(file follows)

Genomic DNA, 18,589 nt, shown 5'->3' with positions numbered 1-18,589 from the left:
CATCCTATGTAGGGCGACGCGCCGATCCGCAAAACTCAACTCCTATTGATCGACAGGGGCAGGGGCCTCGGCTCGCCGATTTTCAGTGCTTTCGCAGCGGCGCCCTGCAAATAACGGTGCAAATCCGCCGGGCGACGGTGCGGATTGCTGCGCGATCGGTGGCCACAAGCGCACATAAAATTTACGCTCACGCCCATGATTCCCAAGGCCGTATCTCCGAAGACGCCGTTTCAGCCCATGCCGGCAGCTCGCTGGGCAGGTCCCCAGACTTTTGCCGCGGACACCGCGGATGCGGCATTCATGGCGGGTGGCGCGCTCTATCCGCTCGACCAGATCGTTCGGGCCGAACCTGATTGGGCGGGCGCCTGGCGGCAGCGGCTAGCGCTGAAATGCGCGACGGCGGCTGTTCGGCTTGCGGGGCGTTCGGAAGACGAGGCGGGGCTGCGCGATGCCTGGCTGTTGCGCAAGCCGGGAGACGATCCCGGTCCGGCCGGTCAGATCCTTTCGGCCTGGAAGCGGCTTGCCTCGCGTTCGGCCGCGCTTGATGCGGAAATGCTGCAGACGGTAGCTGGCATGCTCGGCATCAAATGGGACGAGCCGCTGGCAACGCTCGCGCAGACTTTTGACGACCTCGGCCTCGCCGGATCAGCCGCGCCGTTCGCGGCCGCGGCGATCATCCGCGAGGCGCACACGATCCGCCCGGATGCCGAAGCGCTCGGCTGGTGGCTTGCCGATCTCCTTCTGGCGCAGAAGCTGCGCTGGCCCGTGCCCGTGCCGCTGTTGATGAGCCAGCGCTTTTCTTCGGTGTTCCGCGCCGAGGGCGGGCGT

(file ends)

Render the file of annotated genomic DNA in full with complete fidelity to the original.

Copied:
Genomic DNA, 18,589 nt, shown 5'->3' with positions numbered 1-18,589 from the left:
CATCCTATGTAGGGCGACGCGCCGATCCGCAAAACTCAACTCCTATTGATCGACAGGGGCAGGGGCCTCGGCTCGCCGATTTTCAGTGCTTTCGCAGCGGCGCCCTGCAAATAACGGTGCAAATCCGCCGGGCGACGGTGCGGATTGCTGCGCGATCGGTGGCCACAAGCGCACATAAAATTTACGCTCACGCCCATGATTCCCAAGGCCGTATCTCCGAAGACGCCGTTTCAGCCCATGCCGGCAGCTCGCTGGGCAGGTCCCCAGACTTTTGCCGCGGACACCGCGGATGCGGCATTCATGGCGGGTGGCGCGCTCTATCCGCTCGACCAGATCGTTCGGGCCGAACCTGATTGGGCGGGCGCCTGGCGGCAGCGGCTAGCGCTGAAATGCGCGACGGCGGCTGTTCGGCTTGCGGGGCGTTCGGAAGACGAGGCGGGGCTGCGCGATGCCTGGCTGTTGCGCAAGCCGGGAGACGATCCCGGTCCGGCCGGTCAGATCCTTTCGGCCTGGAAGCGGCTTGCCTCGCGTTCGGCCGCGCTTGATGCGGAAATGCTGCAGACGGTAGCTGGCATGCTCGGCATCAAATGGGACGAGCCGCTGGCAACGCTCGCGCAGACTTTTGACGACCTCGGCCTCGCCGGATCAGCCGCGCCGTTCGCGGCCGCGGCGATCATCCGCGAGGCGCACACGATCCGCCCGGATGCCGAAGCGCTCGGCTGGTGGCTTGCCGATCTCCTTCTGGCGCAGAAGCTGCGCTGGCCCGTGCCCGTGCCGCTGTTGATGAGCCAGCGCTTTTCTTCGGTGTTCCGCGCCGAGGGCGGGCGT